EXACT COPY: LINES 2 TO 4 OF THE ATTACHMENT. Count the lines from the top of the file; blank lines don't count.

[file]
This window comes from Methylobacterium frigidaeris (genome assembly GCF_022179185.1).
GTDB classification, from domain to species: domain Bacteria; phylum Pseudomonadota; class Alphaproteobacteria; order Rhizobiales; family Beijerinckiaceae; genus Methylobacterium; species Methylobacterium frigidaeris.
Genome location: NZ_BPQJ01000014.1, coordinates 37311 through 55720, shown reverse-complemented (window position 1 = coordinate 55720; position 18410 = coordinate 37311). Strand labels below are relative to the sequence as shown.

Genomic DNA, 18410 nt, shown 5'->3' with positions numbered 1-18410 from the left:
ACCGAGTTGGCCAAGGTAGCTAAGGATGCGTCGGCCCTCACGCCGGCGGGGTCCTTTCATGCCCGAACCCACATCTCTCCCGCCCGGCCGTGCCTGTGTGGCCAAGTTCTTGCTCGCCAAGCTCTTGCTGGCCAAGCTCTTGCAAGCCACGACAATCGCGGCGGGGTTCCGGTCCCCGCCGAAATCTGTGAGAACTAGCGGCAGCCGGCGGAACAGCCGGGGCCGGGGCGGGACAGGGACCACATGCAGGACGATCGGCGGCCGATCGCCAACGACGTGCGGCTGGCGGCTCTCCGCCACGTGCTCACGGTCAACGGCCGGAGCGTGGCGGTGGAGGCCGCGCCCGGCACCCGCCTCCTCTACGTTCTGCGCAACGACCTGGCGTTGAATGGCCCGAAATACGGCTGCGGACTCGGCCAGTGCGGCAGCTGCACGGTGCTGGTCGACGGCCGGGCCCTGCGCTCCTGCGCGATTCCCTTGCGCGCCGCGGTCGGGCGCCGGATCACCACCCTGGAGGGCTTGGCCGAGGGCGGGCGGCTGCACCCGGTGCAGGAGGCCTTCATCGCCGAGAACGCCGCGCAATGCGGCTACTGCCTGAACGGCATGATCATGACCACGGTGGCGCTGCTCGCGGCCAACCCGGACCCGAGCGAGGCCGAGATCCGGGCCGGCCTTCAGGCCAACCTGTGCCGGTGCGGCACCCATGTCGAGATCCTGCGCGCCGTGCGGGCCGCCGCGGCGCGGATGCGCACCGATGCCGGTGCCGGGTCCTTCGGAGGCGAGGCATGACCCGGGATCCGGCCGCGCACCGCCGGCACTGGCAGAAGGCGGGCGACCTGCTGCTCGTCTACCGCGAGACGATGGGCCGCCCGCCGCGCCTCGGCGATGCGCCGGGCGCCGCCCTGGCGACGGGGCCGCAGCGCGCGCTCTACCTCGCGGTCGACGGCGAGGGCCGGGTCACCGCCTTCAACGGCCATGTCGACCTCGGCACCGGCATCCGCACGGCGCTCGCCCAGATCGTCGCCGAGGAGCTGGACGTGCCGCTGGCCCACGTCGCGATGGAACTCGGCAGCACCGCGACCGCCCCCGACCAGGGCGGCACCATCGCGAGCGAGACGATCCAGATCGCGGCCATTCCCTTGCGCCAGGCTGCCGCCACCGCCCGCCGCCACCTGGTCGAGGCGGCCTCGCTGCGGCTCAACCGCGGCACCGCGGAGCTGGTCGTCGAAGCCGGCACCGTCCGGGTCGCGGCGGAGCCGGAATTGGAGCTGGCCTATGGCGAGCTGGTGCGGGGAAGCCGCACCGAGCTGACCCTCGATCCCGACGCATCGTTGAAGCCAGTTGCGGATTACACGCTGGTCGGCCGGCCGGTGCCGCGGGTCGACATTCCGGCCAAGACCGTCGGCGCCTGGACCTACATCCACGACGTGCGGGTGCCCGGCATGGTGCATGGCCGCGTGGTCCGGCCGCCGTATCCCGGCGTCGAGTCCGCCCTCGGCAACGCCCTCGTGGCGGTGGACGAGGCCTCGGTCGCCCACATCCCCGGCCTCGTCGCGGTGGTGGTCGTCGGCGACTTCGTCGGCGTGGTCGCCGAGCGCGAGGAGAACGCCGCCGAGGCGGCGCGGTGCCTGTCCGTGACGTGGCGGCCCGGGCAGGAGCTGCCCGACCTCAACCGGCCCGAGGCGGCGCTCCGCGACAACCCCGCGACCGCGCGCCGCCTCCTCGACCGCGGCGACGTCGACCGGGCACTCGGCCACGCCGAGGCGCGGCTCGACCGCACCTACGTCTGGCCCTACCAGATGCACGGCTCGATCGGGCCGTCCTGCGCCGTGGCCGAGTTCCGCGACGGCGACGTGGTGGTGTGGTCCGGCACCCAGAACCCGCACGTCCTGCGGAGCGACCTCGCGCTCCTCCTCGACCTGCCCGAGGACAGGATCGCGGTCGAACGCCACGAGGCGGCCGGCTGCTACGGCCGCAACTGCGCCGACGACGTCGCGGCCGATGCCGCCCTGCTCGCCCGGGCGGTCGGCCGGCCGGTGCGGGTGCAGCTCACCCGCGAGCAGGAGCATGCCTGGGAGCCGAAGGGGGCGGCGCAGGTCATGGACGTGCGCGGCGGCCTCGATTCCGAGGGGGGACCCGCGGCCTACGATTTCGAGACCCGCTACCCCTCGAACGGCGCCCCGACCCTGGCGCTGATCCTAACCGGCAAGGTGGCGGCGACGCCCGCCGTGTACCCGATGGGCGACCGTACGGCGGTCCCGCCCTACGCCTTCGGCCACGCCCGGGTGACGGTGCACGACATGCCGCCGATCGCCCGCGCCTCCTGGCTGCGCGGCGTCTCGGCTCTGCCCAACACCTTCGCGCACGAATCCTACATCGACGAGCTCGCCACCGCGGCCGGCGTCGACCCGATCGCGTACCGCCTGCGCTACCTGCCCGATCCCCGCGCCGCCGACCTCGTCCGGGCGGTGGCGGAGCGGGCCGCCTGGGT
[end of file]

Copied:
GTDB classification, from domain to species: domain Bacteria; phylum Pseudomonadota; class Alphaproteobacteria; order Rhizobiales; family Beijerinckiaceae; genus Methylobacterium; species Methylobacterium frigidaeris.
Genome location: NZ_BPQJ01000014.1, coordinates 37311 through 55720, shown reverse-complemented (window position 1 = coordinate 55720; position 18410 = coordinate 37311). Strand labels below are relative to the sequence as shown.

Genomic DNA, 18410 nt, shown 5'->3' with positions numbered 1-18410 from the left: